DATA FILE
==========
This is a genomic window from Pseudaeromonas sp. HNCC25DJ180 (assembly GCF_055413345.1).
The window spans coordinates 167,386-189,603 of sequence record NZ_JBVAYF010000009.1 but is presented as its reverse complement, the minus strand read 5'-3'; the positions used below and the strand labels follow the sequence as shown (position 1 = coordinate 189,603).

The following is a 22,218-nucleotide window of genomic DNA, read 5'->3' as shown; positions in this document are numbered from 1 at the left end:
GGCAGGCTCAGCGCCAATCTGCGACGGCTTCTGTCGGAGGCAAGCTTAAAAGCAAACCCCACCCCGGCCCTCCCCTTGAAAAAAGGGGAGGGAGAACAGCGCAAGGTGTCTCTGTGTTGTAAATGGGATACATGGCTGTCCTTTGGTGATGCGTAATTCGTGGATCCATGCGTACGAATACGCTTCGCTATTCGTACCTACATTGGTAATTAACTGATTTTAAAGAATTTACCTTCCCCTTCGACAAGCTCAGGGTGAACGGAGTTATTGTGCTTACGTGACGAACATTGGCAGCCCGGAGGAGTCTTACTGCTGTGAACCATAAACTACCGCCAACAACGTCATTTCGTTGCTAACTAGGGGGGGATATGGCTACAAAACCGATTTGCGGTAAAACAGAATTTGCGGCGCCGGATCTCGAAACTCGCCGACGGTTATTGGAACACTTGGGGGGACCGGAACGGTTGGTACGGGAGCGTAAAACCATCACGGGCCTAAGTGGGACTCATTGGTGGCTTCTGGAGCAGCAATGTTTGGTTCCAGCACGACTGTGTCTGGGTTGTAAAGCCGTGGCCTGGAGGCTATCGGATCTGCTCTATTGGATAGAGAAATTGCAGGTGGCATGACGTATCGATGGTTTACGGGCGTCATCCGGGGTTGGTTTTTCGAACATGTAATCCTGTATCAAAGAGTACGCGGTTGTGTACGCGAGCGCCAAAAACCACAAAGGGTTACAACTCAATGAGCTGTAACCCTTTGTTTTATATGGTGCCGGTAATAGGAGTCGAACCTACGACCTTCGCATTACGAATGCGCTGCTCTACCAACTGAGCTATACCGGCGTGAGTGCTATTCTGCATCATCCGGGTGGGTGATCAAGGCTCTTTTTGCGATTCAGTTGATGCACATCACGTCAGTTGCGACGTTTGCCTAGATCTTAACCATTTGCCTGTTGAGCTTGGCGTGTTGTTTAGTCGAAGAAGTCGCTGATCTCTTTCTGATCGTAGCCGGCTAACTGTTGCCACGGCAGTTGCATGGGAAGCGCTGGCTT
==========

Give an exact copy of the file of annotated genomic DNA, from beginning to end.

This is a genomic window from Pseudaeromonas sp. HNCC25DJ180 (assembly GCF_055413345.1).
The window spans coordinates 167,386-189,603 of sequence record NZ_JBVAYF010000009.1 but is presented as its reverse complement, the minus strand read 5'-3'; the positions used below and the strand labels follow the sequence as shown (position 1 = coordinate 189,603).

The following is a 22,218-nucleotide window of genomic DNA, read 5'->3' as shown; positions in this document are numbered from 1 at the left end:
GGCAGGCTCAGCGCCAATCTGCGACGGCTTCTGTCGGAGGCAAGCTTAAAAGCAAACCCCACCCCGGCCCTCCCCTTGAAAAAAGGGGAGGGAGAACAGCGCAAGGTGTCTCTGTGTTGTAAATGGGATACATGGCTGTCCTTTGGTGATGCGTAATTCGTGGATCCATGCGTACGAATACGCTTCGCTATTCGTACCTACATTGGTAATTAACTGATTTTAAAGAATTTACCTTCCCCTTCGACAAGCTCAGGGTGAACGGAGTTATTGTGCTTACGTGACGAACATTGGCAGCCCGGAGGAGTCTTACTGCTGTGAACCATAAACTACCGCCAACAACGTCATTTCGTTGCTAACTAGGGGGGGATATGGCTACAAAACCGATTTGCGGTAAAACAGAATTTGCGGCGCCGGATCTCGAAACTCGCCGACGGTTATTGGAACACTTGGGGGGACCGGAACGGTTGGTACGGGAGCGTAAAACCATCACGGGCCTAAGTGGGACTCATTGGTGGCTTCTGGAGCAGCAATGTTTGGTTCCAGCACGACTGTGTCTGGGTTGTAAAGCCGTGGCCTGGAGGCTATCGGATCTGCTCTATTGGATAGAGAAATTGCAGGTGGCATGACGTATCGATGGTTTACGGGCGTCATCCGGGGTTGGTTTTTCGAACATGTAATCCTGTATCAAAGAGTACGCGGTTGTGTACGCGAGCGCCAAAAACCACAAAGGGTTACAACTCAATGAGCTGTAACCCTTTGTTTTATATGGTGCCGGTAATAGGAGTCGAACCTACGACCTTCGCATTACGAATGCGCTGCTCTACCAACTGAGCTATACCGGCGTGAGTGCTATTCTGCATCATCCGGGTGGGTGATCAAGGCTCTTTTTGCGATTCAGTTGATGCACATCACGTCAGTTGCGACGTTTGCCTAGATCTTAACCATTTGCCTGTTGAGCTTGGCGTGTTGTTTAGTCGAAGAAGTCGCTGATCTCTTTCTGATCGTAGCCGGCTAACTGTTGCCACGGCAGTTGCATGGGAAGCGCTGGCTT